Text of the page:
We use FIRE simulations to study disc formation in z ∼ 0, Milky Way-mass galaxies, and conclude that a key ingredient for the formation of thin stellar discs is the ability for accreting gas to develop an aligned angular momentum distribution via internal cancellation prior to joining the galaxy. Among galaxies with a high fraction ($\gt 70{{\ \rm per\ cent}}$) of their young stars in a thin disc (h/R ∼ 0.1), we find that: (i) hot, virial-temperature gas dominates the inflowing gas mass on halo scales (≳20 kpc), with radiative losses offset by compression heating; (ii) this hot accretion proceeds until angular momentum support slows inward motion, at which point the gas cools to $\lesssim 10^4\, {\rm K}$; (iii) prior to cooling, the accreting gas develops an angular momentum distribution that is aligned with the galaxy disc, and while cooling transitions from a quasi-spherical spatial configuration to a more-flattened, disc-like configuration. We show that the existence of this ‘rotating cooling flow’ accretion mode is strongly correlated with the fraction of stars forming in a thin disc, using a sample of 17 z ∼ 0 galaxies spanning a halo mass range of 1010.5 M⊙ ≲ Mh ≲ 1012 M⊙ and stellar mass range of 108 M⊙ ≲ M⋆ ≲ 1011 M⊙. Notably, galaxies with a thick disc or irregular morphology do not undergo significant angular momentum alignment of gas prior to accretion and show no correspondence between halo gas cooling and flattening. Our results suggest that rotating cooling flows (or, more generally, rotating subsonic flows) that become coherent and angular momentum-supported prior to accretion on to the galaxy are likely a necessary condition for the formation of thin, star-forming disc galaxies in a ΛCDM universe.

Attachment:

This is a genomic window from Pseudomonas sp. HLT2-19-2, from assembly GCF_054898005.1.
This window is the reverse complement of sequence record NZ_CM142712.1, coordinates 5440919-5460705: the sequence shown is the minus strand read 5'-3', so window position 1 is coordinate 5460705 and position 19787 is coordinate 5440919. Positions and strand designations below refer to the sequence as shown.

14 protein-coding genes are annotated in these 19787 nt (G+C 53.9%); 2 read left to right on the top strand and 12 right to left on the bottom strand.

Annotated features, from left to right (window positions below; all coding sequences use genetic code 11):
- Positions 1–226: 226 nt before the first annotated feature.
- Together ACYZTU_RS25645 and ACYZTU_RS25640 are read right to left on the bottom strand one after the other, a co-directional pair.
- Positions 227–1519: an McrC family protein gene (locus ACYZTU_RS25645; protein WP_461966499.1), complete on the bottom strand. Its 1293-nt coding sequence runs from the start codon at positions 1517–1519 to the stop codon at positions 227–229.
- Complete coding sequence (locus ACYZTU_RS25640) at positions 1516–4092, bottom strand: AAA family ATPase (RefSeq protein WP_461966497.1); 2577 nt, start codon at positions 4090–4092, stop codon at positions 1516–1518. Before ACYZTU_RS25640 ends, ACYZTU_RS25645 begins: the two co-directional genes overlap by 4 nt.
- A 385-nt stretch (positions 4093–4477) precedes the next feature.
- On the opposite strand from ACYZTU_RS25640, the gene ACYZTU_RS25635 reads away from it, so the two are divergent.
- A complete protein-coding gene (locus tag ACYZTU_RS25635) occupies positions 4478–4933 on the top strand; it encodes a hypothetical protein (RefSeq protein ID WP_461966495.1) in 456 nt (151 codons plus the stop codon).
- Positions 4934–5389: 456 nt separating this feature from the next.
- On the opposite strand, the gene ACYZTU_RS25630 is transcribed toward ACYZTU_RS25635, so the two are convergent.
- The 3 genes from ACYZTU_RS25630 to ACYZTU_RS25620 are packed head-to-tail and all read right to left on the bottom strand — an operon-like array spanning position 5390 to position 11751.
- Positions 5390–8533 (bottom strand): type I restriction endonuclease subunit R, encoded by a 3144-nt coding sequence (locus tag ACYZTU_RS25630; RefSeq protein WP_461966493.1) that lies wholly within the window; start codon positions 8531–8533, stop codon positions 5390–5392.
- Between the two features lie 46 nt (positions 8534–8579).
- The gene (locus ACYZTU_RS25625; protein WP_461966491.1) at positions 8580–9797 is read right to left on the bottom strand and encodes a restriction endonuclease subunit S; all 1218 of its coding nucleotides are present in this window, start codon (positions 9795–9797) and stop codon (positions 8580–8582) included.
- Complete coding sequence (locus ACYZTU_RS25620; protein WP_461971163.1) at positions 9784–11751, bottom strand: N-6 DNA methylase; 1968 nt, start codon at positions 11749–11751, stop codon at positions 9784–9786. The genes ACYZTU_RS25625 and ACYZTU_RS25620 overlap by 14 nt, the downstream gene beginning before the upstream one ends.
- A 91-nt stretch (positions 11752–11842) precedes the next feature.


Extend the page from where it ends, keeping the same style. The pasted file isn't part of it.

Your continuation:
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  9. ABSTRACT We introduce a suite of cosmological volume simulations to study the evolution of galaxies as part of the Feedback in Realistic Environments project. FIREbox, the principal simulation of the present suite, provides a representative sample of galaxies (∼1000 galaxies with $M_{\rm star}\gt 10^8\, M_\odot$ at z  = 0) at a resolution ($\Delta {}x\sim {}20\, {\rm pc}$ , $m_{\rm b}\sim {}6\times {}10^4\, M_\odot$ ) comparable to state-of-the-art galaxy zoom-in simulations. FIREbox captures the multiphase nature of the interstellar medium in a fully cosmological setting (L = 22.1 Mpc) thanks to its exceptionally high dynamic range (≳106) and the inclusion of multichannel stellar feedback. Here, we focus on validating the simulation predictions by comparing to observational data. We find that star formation rates, gas masses, and metallicities of simulated galaxies with $M_{\rm star}\lt 10^{10.5-11}\, M_\odot$ broadly agree with observations. These galaxy scaling relations extend to low masses ($M_{\rm star}\sim {}10^7\, M_\odot$ ) and follow a (broken) power-law relationship. Also reproduced are the evolution of the cosmic HI density and the HI column density distribution at z ∼ 0–5. At low z , FIREbox predicts a peak in the stellar-mass–halo-mass relation but also a higher abundance of massive galaxies and a higher cosmic star formation rate density than observed, showing that stellar feedback alone is insufficient to reproduce the properties of massive galaxies at late times. Given its high resolution and sample size, FIREbox offers a baseline prediction of galaxy formation theory in a ΛCDM Universe while also highlighting modelling challenges to be addressed in next-generation galaxy simulations.